Tag Archives: slow cooker

Boston Brown Bread – Slow and Easy

What’s so Boston about it? Probably the molasses…No one says….

Recipes for steam brown bread go back to the 1830’s…..and they mention lots of different containers. I think there’s a  timeline….

Pudding basins :

pudding basin

Pudding basins look like bowls and sometimes are – but that lip is to tie a top down so you could steam

Pudding molds:

steamed pudding mold

This is a steamed pudding mold – pour the batter in, snap on the lid and put it in boiling water

Baking powder tins

Clabber_Girl

Baking powder tins seem to be the first substitute from pudding molds

Coffee cans

coffee-cans

They need to be METAL coffee cans and not the plastic ones.

Then there was a more recent suggestion to save  cans that had safe seams….but I don’t buy that much food in cans, so I was perfectly contented to buy Boston Brown Bread in cans.

bbrown bread

But then I saw a recipe for

MASON JARS BROWN BREAD MADE IN THE SLOW COOKER

GENIUS

The recipe is pretty much the same though the decades…

Good Housekeeping cb

Good Housekeeping (1960’s)

beard on bread

Beard On Bread (1970’s)

KAF 200th anniversary

And King Arthur Flour (1990’s)

and the KAF website – all the same ingredients, different containers and method of cooking

BOSTON BROWN BREAD

SLOW AND EASY

1 cup cornmeal

1 cup rye flour

1 cup wheat flour

1 tsp baking soda

2 cups buttermilk

¾ cup dark, unsulphured molasses

(up to 1 cup of raisins is optional. I usually opt in)

 

  1. Mix the flours with the baking soda. Put aside.
  2. Mix the buttermilk and molasses. Add the wets to the drys.
  3. Grease 4  1 pint WIDE MOUTHED mason jars. (see the illustrations below)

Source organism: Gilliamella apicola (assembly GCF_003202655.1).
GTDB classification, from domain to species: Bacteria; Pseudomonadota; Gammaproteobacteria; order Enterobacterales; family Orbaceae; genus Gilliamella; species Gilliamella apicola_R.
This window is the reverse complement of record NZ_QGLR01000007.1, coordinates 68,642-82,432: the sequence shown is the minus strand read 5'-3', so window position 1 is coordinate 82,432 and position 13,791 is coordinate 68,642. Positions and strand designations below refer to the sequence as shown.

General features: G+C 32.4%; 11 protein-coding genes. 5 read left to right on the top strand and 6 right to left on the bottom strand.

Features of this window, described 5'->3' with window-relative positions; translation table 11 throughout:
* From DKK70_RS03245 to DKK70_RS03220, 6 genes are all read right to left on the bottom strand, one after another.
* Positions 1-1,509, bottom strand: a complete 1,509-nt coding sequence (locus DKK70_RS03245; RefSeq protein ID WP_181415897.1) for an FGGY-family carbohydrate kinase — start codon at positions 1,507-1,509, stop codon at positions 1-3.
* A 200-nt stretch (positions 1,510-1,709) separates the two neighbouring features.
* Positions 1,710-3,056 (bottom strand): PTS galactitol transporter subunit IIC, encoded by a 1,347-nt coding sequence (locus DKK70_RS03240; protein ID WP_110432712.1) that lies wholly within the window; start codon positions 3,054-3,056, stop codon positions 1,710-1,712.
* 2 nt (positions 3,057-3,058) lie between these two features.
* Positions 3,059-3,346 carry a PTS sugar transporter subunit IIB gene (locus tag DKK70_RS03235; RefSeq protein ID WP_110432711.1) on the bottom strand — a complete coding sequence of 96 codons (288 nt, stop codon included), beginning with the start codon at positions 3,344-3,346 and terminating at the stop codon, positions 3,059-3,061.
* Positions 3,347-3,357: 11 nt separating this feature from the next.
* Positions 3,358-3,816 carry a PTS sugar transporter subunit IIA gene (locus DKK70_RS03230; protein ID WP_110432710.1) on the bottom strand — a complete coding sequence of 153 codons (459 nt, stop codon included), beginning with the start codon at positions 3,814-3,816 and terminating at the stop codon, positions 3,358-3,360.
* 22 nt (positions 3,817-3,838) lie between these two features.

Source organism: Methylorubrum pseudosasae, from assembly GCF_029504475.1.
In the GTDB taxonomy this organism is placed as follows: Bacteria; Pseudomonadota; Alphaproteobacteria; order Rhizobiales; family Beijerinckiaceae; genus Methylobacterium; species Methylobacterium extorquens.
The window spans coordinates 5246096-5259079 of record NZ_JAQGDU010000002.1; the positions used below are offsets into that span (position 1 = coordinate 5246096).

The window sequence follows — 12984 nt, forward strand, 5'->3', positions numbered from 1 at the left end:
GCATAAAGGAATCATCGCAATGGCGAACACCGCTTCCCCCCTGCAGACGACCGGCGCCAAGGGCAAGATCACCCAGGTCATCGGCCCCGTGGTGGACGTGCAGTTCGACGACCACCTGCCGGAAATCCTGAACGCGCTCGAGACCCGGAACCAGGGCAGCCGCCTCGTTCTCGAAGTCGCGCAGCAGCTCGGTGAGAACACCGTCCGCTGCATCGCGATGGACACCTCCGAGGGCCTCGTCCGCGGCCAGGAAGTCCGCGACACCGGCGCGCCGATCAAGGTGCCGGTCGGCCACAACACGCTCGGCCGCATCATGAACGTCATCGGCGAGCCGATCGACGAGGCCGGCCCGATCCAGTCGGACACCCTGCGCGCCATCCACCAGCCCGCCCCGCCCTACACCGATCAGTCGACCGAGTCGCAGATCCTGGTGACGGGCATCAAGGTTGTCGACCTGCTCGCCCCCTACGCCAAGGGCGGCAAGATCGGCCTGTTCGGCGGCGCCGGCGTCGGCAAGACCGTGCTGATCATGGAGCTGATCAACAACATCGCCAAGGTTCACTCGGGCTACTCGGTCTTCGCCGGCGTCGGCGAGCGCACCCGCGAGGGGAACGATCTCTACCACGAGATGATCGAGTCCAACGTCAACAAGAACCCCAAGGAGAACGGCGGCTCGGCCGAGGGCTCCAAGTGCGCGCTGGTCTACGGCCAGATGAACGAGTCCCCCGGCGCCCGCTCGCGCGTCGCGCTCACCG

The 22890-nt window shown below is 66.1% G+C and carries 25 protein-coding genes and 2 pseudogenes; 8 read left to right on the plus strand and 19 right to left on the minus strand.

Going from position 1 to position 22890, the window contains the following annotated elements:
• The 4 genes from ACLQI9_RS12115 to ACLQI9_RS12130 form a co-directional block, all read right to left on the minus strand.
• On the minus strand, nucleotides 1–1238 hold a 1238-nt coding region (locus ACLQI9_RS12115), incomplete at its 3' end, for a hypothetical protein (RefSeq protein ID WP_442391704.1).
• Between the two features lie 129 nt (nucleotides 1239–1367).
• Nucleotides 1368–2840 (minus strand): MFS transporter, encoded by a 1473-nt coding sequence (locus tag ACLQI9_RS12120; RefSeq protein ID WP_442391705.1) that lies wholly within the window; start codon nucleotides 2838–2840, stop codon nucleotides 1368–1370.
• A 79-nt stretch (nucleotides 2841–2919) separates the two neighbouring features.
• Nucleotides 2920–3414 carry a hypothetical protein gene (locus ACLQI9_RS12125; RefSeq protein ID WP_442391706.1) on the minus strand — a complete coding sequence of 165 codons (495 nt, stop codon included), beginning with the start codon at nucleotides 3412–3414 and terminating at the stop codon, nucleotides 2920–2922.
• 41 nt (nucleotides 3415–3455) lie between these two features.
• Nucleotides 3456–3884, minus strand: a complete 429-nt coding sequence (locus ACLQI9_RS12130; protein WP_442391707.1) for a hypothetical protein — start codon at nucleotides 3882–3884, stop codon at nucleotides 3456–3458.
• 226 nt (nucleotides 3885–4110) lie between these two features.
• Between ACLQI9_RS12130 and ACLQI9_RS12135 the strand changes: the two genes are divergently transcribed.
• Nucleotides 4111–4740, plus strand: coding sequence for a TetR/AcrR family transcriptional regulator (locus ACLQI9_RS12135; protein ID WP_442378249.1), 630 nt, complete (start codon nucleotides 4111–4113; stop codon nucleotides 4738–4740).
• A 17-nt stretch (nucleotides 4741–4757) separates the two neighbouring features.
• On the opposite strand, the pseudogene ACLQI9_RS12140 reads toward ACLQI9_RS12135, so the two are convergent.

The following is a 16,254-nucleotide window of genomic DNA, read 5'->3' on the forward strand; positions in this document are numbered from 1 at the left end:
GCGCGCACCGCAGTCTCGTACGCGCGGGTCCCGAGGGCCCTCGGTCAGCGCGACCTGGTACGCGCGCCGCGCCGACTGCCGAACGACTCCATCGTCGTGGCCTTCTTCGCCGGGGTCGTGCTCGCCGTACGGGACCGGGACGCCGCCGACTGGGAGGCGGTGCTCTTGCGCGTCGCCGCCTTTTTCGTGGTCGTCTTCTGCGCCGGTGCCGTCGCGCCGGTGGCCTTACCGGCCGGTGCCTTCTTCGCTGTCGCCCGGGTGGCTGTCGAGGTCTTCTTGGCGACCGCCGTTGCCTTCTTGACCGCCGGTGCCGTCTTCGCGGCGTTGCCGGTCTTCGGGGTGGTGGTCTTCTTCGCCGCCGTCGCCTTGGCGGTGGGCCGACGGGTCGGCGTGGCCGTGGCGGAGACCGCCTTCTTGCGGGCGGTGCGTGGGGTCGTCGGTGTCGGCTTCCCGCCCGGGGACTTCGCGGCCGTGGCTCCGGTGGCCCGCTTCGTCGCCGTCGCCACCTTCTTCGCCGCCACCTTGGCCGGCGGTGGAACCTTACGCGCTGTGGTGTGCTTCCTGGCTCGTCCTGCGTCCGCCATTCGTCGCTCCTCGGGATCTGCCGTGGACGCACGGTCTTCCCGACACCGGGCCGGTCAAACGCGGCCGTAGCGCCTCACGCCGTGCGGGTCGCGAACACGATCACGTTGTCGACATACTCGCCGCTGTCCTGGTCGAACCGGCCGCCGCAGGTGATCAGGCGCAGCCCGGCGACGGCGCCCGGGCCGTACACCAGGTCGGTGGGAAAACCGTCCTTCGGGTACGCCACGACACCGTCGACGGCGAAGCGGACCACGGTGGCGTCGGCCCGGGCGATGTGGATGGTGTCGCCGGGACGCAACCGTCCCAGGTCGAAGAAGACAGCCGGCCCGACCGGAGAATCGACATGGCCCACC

4. Grease the lids, too.
  5. Divide the batter between the four jars – I used a canning funnel.
  6. Wide them off.
  7. Put the greased lids on.
  8. Put the jars in a slow cooker. Fill the cooker halfway up the sides f the jar.
  9. Put on the lid and turn up the heat.
  10. Cook on high 2-3 hours until a toothpick comes out clean.
  11. Us potholders (mine are silicon) and take the jars out of the water.
  12. When they’re cool enough, shake the bread out of the jars and cool on a rack.
  13. Slice and serve. Eat with butter or cream cheese.
  14. Wrap in aluminum foil and store in the fridge. It’s usually magically gone so very soon…..

 

BLUE_WM_PINT_JAR_1

This is the wide-mouth jar. Notice the straight side up to the opening. If you steam bread in here, the bread will come out when it’s done. This is an important detail. Should you use the wrong jar, serve it with a spoon……..like you meant to do it the whole time.

ball-blue-heritage-regular-mouth-pint-16oz-mason-jar

This is the regular jar – notice that while you could fish a pickle out, a bread would have a hard time slipping out. Hence the serve with a spoon option…..

canning funnel

I love my canning funnel. I use it all the time, wets and drys. Sometimes I can, too.

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National Indian Pudding Day!

mug_indian_pudding_day

If there’s a mug, it MUST be a real holiday!

 

The ‘Indian’ in Indian Pudding is cornmeal – or Indian Meal

cornmeal-wiki

The not-so pretty color of Indian Pudding is the molasses that sweetens it

molassesgrandmas_orig_12oz_400x400

 

Many recipes call for sugar, too…add or not as your choice.

With the added spices it tastes a lot like gingerbread…

Ice cream on top is never a bad thing. In Charlemont MA there was a little place serving Indian Pudding with Pumpkin Ice Cream – genius!

One of the worse – and I do mean totally dreadful Indian Pudding recipes I have ever seen called for

  • a box of corn muffin mix
  • a box of instant butterscotch pudding

Do I need to say any more???????

Sure, pour milk over it and set it in a slow cooker for a couple of hours and it’ll sorta look like IP – but what about the

TASTE?

jiffycorn_muffin_mix

The corn muffins of my youth. Add blueberries or cranberries or just serve warm with butter and honey.

And now a link for a recipe…..

Slow Cooker Indian Pudding

 

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Just another Meatless Monday

BASIC BEANS ANOTHER WAY

1 pound dried beans, picked over and rinsed
1 large onion, quartered and/or
2 garlic cloves, crushed and/or
2 bay leaves

1. Pick, rinse and soak the beans in enough water to cover plus an inch or two (a bowl with a wider top will need less surface water then on that is narrow but deep). Soak for 8 hours or overnight. If it’s warm and you don’t have AC, soak them in the fridge or you’ll get some fermentation going….. Theoretically they’re still edible, but there are texture and flavor issues…